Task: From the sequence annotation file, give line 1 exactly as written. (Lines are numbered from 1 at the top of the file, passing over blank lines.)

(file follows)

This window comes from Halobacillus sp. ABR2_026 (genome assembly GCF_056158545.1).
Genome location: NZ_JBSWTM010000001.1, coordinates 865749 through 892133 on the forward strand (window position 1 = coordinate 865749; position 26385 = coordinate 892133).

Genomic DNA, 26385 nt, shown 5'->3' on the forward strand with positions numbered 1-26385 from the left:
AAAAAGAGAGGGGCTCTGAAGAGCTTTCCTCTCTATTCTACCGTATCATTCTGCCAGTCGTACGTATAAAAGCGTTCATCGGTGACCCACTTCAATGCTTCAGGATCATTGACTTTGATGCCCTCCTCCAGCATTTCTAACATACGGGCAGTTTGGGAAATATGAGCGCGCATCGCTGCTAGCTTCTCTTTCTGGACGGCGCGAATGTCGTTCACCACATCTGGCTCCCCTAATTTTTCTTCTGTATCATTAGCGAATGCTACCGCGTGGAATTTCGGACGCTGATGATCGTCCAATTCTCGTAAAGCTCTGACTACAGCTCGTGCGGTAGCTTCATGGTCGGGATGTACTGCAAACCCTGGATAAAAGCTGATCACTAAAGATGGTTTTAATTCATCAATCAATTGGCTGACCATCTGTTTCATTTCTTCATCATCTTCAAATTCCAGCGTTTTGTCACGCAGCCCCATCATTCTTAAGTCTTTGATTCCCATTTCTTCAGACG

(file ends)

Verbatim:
This window comes from Halobacillus sp. ABR2_026 (genome assembly GCF_056158545.1).